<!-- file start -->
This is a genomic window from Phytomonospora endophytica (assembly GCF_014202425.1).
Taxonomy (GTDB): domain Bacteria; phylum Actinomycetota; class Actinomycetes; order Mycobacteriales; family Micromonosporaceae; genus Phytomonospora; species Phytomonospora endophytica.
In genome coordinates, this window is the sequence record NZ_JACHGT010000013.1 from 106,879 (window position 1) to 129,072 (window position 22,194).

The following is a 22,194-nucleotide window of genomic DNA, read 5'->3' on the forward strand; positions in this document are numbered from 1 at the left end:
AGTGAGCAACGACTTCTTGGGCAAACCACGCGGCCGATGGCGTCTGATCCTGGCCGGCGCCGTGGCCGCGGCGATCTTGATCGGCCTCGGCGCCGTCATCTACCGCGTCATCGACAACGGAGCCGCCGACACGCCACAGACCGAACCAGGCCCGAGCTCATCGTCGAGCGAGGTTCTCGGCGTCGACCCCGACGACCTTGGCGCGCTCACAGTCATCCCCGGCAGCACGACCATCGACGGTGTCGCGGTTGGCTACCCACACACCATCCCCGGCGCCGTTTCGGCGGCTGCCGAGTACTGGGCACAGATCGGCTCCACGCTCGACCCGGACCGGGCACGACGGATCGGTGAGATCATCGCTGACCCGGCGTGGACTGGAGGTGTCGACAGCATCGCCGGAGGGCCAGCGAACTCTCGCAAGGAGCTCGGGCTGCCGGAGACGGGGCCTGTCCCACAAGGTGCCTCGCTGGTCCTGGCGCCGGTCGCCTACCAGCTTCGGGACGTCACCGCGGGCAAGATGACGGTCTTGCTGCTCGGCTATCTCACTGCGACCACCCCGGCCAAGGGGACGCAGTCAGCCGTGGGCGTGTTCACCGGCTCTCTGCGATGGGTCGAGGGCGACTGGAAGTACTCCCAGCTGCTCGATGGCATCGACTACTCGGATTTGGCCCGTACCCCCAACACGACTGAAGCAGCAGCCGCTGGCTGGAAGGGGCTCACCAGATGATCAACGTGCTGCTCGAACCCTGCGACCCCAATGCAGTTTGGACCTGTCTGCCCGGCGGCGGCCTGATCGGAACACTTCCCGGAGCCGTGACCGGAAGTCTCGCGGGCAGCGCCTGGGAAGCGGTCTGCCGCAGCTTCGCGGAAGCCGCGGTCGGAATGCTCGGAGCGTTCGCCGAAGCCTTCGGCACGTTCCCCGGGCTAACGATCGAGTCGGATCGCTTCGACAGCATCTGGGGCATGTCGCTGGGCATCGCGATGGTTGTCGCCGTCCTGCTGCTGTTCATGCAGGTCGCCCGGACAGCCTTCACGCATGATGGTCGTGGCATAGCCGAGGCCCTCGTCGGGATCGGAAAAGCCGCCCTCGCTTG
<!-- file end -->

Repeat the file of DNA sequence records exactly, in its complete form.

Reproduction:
This is a genomic window from Phytomonospora endophytica (assembly GCF_014202425.1).
Taxonomy (GTDB): domain Bacteria; phylum Actinomycetota; class Actinomycetes; order Mycobacteriales; family Micromonosporaceae; genus Phytomonospora; species Phytomonospora endophytica.
In genome coordinates, this window is the sequence record NZ_JACHGT010000013.1 from 106,879 (window position 1) to 129,072 (window position 22,194).

The following is a 22,194-nucleotide window of genomic DNA, read 5'->3' on the forward strand; positions in this document are numbered from 1 at the left end:
AGTGAGCAACGACTTCTTGGGCAAACCACGCGGCCGATGGCGTCTGATCCTGGCCGGCGCCGTGGCCGCGGCGATCTTGATCGGCCTCGGCGCCGTCATCTACCGCGTCATCGACAACGGAGCCGCCGACACGCCACAGACCGAACCAGGCCCGAGCTCATCGTCGAGCGAGGTTCTCGGCGTCGACCCCGACGACCTTGGCGCGCTCACAGTCATCCCCGGCAGCACGACCATCGACGGTGTCGCGGTTGGCTACCCACACACCATCCCCGGCGCCGTTTCGGCGGCTGCCGAGTACTGGGCACAGATCGGCTCCACGCTCGACCCGGACCGGGCACGACGGATCGGTGAGATCATCGCTGACCCGGCGTGGACTGGAGGTGTCGACAGCATCGCCGGAGGGCCAGCGAACTCTCGCAAGGAGCTCGGGCTGCCGGAGACGGGGCCTGTCCCACAAGGTGCCTCGCTGGTCCTGGCGCCGGTCGCCTACCAGCTTCGGGACGTCACCGCGGGCAAGATGACGGTCTTGCTGCTCGGCTATCTCACTGCGACCACCCCGGCCAAGGGGACGCAGTCAGCCGTGGGCGTGTTCACCGGCTCTCTGCGATGGGTCGAGGGCGACTGGAAGTACTCCCAGCTGCTCGATGGCATCGACTACTCGGATTTGGCCCGTACCCCCAACACGACTGAAGCAGCAGCCGCTGGCTGGAAGGGGCTCACCAGATGATCAACGTGCTGCTCGAACCCTGCGACCCCAATGCAGTTTGGACCTGTCTGCCCGGCGGCGGCCTGATCGGAACACTTCCCGGAGCCGTGACCGGAAGTCTCGCGGGCAGCGCCTGGGAAGCGGTCTGCCGCAGCTTCGCGGAAGCCGCGGTCGGAATGCTCGGAGCGTTCGCCGAAGCCTTCGGCACGTTCCCCGGGCTAACGATCGAGTCGGATCGCTTCGACAGCATCTGGGGCATGTCGCTGGGCATCGCGATGGTTGTCGCCGTCCTGCTGCTGTTCATGCAGGTCGCCCGGACAGCCTTCACGCATGATGGTCGTGGCATAGCCGAGGCCCTCGTCGGGATCGGAAAAGCCGCCCTCGCTTG